And a few hours later it starts to look like it might just resemble a seat!

So while this is happening there’s been a niggling issue in the background in the form of buttons. It’s my intention and also the norm to add some form of buttoning to the back of the chair. Being concave, it’s not only decorative but also functional in that it helps to accentuate and maintain that lovely ‘spoon back’ appearance. However, there’s an issue.

Regular readers of my blog will know that velvet has caused me issues before, and once again it’s thrown a velvety spanner in the works. I should say that my lovely House of Hackney velvet is in no way faulty, but the nature of velvet means that it won’t always do what you want. Velvet has a pile to it, a bit like a tiny brush – now that’s fine when it’s flat but not so great when you try and wrap it around a tight corner as the pile separates and the cotton backing cloth is revealed. In this case the cotton backing cloth is white and the dyed velvet is much darker, so when you wrap it around a button, the pile separates and the white backing is revealed. Not much good for my top-notch chair!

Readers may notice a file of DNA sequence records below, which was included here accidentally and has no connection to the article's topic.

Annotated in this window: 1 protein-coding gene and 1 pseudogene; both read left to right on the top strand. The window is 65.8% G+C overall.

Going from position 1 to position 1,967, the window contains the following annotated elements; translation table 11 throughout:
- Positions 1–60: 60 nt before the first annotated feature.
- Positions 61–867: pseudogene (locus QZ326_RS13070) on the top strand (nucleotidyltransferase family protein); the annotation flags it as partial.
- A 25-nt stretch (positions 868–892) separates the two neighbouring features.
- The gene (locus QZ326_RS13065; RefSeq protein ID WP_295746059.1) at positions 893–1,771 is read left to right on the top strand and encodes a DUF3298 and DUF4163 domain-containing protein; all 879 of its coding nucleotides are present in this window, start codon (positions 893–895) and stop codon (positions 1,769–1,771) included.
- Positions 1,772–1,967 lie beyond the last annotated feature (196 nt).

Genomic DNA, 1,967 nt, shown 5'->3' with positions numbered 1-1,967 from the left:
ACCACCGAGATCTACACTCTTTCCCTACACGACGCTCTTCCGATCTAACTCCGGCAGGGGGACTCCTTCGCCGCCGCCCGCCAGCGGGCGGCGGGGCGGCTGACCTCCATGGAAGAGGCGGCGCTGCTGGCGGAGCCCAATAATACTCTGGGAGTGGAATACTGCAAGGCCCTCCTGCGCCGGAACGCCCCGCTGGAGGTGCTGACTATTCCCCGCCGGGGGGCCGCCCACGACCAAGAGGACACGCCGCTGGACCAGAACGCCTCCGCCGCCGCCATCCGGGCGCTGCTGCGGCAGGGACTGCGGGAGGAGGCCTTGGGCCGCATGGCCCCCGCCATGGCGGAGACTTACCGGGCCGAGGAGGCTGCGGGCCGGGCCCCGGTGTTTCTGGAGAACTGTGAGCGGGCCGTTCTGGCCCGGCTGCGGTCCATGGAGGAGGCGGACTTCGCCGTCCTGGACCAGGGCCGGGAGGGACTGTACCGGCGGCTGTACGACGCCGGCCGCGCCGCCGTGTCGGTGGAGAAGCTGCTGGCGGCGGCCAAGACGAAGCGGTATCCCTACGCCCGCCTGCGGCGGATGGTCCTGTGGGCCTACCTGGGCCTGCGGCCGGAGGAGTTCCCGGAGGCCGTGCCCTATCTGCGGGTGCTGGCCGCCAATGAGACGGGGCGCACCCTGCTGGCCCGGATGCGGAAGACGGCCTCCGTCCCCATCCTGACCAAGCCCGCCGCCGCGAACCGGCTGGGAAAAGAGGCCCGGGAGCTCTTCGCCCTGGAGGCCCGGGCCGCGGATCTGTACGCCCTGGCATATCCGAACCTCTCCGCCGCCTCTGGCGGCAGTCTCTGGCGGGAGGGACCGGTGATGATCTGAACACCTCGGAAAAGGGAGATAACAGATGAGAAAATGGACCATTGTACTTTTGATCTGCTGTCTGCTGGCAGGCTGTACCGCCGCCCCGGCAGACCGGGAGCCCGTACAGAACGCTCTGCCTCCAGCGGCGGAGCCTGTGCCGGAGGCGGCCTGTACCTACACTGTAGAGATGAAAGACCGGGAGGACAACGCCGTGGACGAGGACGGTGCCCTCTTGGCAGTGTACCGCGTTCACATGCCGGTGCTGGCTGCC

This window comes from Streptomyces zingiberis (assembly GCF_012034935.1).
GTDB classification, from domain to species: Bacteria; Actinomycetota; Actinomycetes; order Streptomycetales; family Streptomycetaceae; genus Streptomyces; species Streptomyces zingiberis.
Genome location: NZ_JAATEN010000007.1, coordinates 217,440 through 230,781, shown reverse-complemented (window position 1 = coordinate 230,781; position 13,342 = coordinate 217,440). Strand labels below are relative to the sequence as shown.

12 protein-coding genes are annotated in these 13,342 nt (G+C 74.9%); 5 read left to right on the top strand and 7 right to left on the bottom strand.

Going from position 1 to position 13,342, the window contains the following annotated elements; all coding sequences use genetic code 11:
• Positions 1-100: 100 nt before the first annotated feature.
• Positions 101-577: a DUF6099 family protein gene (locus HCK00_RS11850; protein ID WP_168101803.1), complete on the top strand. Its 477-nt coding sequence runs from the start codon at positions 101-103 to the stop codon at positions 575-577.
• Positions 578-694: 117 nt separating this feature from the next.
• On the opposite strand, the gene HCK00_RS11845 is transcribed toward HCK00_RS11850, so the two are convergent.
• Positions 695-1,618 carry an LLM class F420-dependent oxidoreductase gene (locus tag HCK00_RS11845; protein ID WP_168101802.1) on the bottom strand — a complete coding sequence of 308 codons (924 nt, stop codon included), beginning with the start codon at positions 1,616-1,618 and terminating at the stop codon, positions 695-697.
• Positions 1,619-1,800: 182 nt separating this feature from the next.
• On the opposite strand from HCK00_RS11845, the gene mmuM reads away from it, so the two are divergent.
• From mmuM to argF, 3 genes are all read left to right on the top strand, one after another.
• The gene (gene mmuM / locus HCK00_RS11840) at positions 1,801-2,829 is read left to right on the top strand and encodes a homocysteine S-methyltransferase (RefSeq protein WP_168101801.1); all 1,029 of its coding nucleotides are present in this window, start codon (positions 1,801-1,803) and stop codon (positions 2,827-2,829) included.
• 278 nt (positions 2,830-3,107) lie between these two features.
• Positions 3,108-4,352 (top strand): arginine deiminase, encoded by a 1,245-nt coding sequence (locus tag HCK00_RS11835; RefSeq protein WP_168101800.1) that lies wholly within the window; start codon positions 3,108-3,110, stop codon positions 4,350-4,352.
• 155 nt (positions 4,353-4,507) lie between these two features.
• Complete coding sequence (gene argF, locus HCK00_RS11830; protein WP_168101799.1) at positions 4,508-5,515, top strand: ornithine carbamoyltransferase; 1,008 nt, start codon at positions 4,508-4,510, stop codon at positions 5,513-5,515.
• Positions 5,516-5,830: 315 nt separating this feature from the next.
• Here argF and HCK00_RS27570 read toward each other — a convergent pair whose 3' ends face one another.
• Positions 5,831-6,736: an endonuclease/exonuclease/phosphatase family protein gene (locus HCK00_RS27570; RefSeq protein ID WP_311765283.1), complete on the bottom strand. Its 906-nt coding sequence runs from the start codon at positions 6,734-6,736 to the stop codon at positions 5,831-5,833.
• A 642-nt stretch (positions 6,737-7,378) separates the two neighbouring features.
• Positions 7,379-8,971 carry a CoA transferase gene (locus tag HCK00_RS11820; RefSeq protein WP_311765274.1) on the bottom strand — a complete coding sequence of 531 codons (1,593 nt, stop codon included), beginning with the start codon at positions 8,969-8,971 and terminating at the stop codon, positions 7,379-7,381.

Over the past week and with the support of my course colleagues I’ve explored lots of options from shocking pink accent buttons (quickly vetoed by numerous people!) to brass coat buttons (which didn’t really look right) and a very experimental ‘colouring in the White bits with a green marker pen’ approach which somehow didn’t feel appropriate!

The offending button complete with white halo ….. and the green leather that might just save the day